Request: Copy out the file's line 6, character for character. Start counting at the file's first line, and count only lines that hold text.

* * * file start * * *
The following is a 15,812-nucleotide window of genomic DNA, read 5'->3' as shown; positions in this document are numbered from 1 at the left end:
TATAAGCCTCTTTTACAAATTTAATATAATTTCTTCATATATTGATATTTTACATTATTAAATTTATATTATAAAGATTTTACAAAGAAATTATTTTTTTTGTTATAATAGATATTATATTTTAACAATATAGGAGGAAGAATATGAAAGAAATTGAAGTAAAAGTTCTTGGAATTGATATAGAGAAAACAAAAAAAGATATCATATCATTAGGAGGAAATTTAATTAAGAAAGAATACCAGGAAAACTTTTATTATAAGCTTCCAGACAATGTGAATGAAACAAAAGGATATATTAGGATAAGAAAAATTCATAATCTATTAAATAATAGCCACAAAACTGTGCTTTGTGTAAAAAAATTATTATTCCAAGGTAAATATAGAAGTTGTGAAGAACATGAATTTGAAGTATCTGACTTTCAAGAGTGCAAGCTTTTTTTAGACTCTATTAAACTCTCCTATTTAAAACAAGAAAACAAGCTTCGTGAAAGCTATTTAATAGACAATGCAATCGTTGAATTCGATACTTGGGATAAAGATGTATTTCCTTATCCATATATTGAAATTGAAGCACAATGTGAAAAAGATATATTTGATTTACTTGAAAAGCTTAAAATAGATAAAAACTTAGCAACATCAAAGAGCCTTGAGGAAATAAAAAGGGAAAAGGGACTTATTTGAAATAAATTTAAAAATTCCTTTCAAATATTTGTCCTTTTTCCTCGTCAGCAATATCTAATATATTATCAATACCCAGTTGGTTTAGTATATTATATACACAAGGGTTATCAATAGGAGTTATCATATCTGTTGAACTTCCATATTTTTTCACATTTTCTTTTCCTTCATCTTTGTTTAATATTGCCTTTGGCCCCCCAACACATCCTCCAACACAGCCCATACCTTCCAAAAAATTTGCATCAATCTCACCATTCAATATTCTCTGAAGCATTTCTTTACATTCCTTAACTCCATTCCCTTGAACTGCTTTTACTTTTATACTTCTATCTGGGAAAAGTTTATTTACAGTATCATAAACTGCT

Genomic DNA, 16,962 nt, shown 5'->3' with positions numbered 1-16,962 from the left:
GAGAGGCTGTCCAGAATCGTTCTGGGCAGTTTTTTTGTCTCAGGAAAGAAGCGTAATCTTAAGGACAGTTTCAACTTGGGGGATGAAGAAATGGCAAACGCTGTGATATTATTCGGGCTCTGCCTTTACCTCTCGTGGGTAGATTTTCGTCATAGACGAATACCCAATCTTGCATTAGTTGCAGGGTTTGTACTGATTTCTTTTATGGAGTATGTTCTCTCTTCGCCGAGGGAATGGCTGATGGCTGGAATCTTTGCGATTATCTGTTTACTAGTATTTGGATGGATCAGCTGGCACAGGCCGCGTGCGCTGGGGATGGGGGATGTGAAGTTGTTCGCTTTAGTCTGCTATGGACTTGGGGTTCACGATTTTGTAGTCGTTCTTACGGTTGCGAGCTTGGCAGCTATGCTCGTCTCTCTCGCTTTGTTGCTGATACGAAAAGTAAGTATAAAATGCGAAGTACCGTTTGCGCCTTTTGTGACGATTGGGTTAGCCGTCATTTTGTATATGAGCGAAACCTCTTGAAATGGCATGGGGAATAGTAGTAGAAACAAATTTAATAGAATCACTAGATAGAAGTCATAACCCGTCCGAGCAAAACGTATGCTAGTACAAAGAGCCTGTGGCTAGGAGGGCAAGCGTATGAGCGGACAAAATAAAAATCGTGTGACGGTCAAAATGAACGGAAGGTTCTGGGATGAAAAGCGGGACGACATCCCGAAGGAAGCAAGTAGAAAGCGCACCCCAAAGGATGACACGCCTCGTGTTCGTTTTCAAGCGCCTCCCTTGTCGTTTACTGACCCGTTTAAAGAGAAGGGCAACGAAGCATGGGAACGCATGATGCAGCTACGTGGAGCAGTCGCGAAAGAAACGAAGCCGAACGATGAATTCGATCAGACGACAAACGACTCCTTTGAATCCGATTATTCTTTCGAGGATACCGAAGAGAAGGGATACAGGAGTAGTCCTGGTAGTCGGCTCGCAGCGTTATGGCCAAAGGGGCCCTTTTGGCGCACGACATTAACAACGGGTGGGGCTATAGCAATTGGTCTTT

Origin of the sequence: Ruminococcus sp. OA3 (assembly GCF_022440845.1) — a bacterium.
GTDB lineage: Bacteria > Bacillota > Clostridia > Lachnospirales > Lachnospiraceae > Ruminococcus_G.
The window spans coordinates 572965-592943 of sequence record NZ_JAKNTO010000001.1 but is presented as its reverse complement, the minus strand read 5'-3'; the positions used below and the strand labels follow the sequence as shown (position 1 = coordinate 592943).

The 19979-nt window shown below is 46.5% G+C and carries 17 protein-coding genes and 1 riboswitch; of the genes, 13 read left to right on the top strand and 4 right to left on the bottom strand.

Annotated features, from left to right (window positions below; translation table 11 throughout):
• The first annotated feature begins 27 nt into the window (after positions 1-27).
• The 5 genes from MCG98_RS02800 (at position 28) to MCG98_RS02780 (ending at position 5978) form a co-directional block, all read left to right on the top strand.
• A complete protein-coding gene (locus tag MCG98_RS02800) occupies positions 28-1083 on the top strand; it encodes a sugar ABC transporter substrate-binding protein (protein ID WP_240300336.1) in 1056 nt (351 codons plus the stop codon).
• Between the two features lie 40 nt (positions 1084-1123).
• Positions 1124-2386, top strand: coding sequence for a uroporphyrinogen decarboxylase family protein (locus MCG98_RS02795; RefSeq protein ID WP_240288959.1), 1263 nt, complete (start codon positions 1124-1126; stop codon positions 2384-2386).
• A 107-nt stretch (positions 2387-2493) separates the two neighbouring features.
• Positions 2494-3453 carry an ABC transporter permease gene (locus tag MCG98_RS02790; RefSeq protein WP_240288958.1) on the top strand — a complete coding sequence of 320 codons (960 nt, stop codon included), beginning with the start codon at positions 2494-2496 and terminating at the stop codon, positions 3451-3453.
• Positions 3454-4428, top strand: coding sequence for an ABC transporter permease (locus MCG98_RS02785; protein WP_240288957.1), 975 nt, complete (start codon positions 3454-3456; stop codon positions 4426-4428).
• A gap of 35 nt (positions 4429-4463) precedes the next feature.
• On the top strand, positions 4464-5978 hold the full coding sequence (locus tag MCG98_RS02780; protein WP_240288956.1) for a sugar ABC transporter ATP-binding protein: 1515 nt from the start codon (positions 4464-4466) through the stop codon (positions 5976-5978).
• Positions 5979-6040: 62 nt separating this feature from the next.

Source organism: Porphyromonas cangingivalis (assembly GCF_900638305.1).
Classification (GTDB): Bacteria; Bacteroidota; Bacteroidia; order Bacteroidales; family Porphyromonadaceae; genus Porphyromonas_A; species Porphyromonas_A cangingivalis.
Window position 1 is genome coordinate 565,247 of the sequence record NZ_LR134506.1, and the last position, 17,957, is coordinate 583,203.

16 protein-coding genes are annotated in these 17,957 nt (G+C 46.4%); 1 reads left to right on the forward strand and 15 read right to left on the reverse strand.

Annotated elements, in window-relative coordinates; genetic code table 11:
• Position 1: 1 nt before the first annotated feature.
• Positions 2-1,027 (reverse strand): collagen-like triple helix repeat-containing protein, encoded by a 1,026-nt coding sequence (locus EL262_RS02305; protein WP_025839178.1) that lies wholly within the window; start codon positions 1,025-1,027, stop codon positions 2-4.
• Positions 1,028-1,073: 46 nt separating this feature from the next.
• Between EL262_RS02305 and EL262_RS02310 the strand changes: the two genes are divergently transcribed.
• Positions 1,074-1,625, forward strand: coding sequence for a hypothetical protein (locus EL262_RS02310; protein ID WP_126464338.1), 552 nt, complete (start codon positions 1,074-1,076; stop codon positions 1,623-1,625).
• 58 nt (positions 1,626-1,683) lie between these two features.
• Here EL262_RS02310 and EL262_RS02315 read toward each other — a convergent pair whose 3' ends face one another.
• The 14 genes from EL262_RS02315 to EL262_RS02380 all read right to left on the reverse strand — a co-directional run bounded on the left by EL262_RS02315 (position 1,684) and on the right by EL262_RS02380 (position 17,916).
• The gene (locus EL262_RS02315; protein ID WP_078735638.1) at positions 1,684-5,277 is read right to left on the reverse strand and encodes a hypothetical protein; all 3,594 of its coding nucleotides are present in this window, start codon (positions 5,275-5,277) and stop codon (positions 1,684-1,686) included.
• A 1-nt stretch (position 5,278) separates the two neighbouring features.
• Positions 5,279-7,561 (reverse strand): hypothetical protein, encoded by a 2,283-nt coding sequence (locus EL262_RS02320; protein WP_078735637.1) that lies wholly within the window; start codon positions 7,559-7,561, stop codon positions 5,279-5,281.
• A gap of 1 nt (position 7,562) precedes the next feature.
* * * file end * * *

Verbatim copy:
GTDB lineage: Bacteria > Bacillota > Clostridia > Lachnospirales > Lachnospiraceae > Ruminococcus_G.